Showing posts with label savaiya. Show all posts
Showing posts with label savaiya. Show all posts

Hinduism - What Are Poetic Meters In Hindu Poetry And Literature?


Indian poetry has well-developed metrical forms that primarily follow two patterns.

The first metric is based on the number of syllables in a single line.

Each line in the second pattern has a specific number of metric beats, which is determined by the distinction between "heavy" and "light" syllables.

A heavy syllable is any syllable with a long vowel or a consonant cluster and is given two metric beats; all other syllables are considered light and counted as one beat.

Sanskrit poetry tends to stress the former pattern, and has codified meters ranging from four to twenty-six syllables per half-line, yet even within these syllabic constraints each meter usually has a prescribed sequence of light and heavy syllables as well.

Two different Sanskrit poetic meters may thus have the same number of syllables, but vary in their syllabic patterns.

Although such subtle differences could generate vast numbers of meters, in practice there were only about a hundred.

The vast majority of Sanskrit texts are written in a single meter, the anushtubh, which has eight syllables per half-line.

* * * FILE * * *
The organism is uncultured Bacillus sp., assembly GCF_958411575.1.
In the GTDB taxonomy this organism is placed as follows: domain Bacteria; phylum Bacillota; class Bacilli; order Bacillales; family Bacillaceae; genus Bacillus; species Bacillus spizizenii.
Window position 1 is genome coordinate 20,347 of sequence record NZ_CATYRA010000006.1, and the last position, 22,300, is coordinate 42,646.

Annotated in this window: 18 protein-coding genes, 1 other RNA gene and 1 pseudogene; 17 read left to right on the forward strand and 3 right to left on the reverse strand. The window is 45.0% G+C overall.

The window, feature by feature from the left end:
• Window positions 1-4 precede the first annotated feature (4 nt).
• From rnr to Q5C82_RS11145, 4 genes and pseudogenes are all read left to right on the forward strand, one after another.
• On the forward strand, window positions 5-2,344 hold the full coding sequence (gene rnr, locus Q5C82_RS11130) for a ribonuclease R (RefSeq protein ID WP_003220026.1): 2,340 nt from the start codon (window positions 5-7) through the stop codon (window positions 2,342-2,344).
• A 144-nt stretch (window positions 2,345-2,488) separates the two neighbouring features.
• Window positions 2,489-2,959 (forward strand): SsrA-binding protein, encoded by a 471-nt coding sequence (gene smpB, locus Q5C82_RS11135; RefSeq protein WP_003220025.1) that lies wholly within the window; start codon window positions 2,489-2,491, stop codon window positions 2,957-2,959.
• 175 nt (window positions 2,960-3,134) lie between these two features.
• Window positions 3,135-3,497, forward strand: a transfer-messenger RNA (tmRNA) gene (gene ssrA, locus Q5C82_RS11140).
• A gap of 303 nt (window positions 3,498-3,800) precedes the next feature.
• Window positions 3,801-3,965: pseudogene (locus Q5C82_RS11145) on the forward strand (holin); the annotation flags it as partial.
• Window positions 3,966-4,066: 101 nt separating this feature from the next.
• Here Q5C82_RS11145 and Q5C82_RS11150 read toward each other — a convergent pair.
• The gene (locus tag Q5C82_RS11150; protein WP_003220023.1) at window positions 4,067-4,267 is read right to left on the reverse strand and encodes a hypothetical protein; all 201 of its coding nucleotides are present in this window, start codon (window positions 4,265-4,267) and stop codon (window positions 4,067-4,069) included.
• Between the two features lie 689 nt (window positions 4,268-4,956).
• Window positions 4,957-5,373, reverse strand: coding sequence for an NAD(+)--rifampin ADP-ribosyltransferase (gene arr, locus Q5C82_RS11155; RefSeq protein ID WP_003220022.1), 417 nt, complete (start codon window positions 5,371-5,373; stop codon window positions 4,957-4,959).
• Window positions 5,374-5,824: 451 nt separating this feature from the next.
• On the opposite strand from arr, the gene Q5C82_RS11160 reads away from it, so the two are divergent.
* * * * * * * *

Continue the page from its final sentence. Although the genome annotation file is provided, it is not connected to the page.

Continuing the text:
Later devotional (bhakti) poetry, particularly in northern India, tend to favor poetic forms based on the number of metric beats.

The most popular forms are the doha, which has twenty-four metric beats in two lines, and the chau pai, which has four lines of sixteen beats each.

Although there are several poetic forms based on the number of syllables in each line, particularly the savaiya and the kavitt, these were used less often.

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Hinduism - What Is The Kavitavali?

 ("poems in a sequence") The poet-saint Tulsidas (1532–1623?)'s last poetry composition.

Tulsidas presents a simplified version of the epic Ramayana as well as poetry in which he clearly speaks in his own voice in the Kavitavali.

It was finished after 1615, according to evidence in the text.

The poems are composed in the savaiya and kavitt meters, which are lengthier, more difficult, and less accessible than Tulsidas' earlier works' meters.

The Kavitavali is structured into seven divisions, which correspond to the Ramayana's internal structure, however the Kavitavali's verses are concentrated in the final two sections.

The "Lankakhand," for example, portrays the ultimate battle symbolizing the conflict between good and evil; the kavitt meter is utilized to convey spectacular war scenes in this portion.

The last volume is "Uttarakhand," which accounts for more than half of the total work.

Tulsidas has written some autobiographical verses in this last section, and he repeats themes that can be found throughout much of his work: the degeneracy of the present age (Kali Yuga), a focus on devotion as the only means of salvation, and the power inherent in God's name, which can overcome any obstacles.

Parts of this last portion seem pessimistic, maybe reflecting the challenges of old age, yet there's a thread of optimism running through it all, implying that the author's faith in God's redemptive power will not be in vain.


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Be sure to check out my writings on religion here.